Aidan Dooley tells the story of one of Ireland’s unsung heroes in this award winning solo production.
Reliving the riveting true story of Crean’s Antarctic explorations as one of only a few men to have served with both Scott and Shackleton and survive three famous expeditions, all told in this dramatic and humorous account.
Crean’s first experience of exploration was when he volunteered for Captain Scott’s Discovery Expedition of 1901-01 which aimed to carry out scientific research and geographical exploration in what was then largely an untouched continent.
The Discovery Expedition launched the Antarctic careers of many who would become leading figures in what was later to be known as the Heroic Age of Antarctic Exploration.
Captain Scott’s ill-fated Terra Nova Expedition of 1911–13 saw the race to reach the South Pole lost to Norwegian explorer Roald Amundsen and also ended in the deaths of Scott and his polar party. Crean received the Albert Medal for Lifesaving due to the role he played in the expedition when he made a 35 mile solo walk across rough terrain on the Ross Ice Shelf to save the life of Edward Evans.
Crean’s final expedition was that of the Imperial Transantarctic Expedition of 1914 where he joined Ernest Shackleton, who was also Irish born, on what was known as the Endurance Expedition.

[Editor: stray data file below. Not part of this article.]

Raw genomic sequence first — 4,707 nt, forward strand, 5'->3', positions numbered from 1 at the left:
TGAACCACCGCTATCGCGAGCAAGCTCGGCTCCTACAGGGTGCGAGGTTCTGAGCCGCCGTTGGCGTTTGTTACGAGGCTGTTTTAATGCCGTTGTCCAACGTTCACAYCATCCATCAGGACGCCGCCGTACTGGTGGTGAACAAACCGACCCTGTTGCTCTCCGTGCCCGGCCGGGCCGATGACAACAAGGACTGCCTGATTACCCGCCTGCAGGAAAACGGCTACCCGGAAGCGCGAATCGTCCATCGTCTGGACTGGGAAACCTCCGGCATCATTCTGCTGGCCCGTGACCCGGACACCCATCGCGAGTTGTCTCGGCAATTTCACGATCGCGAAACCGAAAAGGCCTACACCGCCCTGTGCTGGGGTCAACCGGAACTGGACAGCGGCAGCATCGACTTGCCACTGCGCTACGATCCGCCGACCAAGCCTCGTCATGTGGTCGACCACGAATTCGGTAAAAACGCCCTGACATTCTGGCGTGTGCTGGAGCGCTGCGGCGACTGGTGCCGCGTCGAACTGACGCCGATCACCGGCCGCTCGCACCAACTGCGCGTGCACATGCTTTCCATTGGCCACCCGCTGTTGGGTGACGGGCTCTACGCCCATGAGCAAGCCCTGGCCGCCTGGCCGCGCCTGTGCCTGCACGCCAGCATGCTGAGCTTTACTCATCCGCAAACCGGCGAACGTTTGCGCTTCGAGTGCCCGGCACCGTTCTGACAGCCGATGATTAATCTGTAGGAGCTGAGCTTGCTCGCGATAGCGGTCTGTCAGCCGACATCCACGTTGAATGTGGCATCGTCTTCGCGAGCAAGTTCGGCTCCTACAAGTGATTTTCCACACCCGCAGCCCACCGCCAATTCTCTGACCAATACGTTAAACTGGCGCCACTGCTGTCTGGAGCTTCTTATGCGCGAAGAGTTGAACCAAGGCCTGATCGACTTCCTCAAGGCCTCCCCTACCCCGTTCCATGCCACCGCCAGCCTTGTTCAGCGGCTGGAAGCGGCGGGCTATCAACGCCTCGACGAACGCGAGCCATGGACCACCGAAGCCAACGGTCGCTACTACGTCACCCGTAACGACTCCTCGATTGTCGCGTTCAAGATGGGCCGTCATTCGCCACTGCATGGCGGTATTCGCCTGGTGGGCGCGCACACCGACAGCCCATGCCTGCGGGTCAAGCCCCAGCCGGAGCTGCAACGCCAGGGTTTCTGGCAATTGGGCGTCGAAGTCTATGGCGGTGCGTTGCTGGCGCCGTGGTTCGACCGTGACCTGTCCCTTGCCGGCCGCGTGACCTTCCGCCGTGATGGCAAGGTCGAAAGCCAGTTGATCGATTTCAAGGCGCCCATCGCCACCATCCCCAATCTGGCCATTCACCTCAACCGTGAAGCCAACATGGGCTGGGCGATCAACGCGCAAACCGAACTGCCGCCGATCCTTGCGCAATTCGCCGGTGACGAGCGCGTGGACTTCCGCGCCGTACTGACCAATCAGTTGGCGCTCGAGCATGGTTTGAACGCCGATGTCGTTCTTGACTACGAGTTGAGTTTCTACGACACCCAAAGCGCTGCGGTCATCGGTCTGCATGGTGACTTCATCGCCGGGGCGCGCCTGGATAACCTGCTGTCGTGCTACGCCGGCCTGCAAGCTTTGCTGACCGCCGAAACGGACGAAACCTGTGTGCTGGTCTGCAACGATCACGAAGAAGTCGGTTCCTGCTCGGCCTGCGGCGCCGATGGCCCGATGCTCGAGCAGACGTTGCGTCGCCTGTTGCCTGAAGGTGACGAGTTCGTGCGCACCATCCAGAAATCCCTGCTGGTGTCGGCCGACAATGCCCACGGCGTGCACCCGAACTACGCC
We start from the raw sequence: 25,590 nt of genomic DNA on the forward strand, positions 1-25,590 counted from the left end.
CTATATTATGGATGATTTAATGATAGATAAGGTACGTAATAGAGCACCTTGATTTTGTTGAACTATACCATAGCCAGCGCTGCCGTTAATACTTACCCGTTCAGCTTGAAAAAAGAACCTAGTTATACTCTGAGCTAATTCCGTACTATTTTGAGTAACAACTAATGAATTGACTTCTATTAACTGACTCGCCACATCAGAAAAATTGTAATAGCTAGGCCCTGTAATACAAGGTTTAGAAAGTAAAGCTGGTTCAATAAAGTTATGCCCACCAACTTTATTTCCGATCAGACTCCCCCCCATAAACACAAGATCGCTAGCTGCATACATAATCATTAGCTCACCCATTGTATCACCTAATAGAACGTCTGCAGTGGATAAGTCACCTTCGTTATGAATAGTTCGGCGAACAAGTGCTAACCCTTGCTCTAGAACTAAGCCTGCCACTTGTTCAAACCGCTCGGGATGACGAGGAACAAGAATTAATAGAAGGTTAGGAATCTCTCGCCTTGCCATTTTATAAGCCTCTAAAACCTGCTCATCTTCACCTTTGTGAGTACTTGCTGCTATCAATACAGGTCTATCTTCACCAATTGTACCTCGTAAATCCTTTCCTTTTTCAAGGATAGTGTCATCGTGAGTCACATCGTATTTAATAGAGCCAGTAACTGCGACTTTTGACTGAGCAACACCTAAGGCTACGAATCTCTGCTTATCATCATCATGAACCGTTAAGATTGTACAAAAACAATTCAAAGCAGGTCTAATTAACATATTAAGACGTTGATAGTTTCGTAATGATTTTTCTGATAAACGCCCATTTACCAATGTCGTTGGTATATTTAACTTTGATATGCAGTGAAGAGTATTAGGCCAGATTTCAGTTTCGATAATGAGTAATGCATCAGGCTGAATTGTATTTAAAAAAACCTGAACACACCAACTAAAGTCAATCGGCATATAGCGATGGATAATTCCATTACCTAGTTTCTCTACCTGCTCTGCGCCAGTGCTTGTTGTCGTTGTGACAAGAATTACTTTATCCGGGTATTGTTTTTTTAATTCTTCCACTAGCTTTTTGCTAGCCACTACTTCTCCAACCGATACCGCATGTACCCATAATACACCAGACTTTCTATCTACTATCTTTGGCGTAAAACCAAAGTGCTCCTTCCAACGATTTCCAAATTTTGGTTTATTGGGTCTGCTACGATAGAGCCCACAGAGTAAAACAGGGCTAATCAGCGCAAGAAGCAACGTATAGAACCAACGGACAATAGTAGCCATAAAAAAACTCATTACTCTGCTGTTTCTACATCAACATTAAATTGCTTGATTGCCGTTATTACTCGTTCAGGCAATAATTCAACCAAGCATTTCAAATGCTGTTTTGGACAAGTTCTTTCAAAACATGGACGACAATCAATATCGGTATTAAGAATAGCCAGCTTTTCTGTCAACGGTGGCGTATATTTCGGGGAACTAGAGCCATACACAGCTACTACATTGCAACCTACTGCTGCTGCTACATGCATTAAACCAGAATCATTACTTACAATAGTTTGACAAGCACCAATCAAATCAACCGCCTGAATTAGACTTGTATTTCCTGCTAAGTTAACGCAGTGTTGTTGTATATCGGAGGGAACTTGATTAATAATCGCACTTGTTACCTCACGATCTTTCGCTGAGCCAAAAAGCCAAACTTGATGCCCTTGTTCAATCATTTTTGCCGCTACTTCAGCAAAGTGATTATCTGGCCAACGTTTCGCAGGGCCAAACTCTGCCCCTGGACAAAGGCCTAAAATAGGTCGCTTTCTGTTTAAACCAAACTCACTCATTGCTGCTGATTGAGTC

Yet another expedition fraught with danger and misfortune, the party’s ship named ‘Endurance’ became well and truly stuck in the ice and during the efforts to work the ship free, Crean narrowly avoided being crushed. For months the ship remained stuck until it eventually sank. The expedition party began a long and tireless journey to get help lasting more than two years.
Aidan Dooley’s critically acclaimed account of Tom Crean’s incredible expeditions has sold out performances throughout Ireland, USA, Australia and Europe while 2015 has seen the tour return to the UK by popular demand.
Play On Words Theatre presents Tom Crean – Antarctic Explorer at The Playhouse on Sunday 8th November to Monday 9th November at 8pm, with tickets priced at £12.50.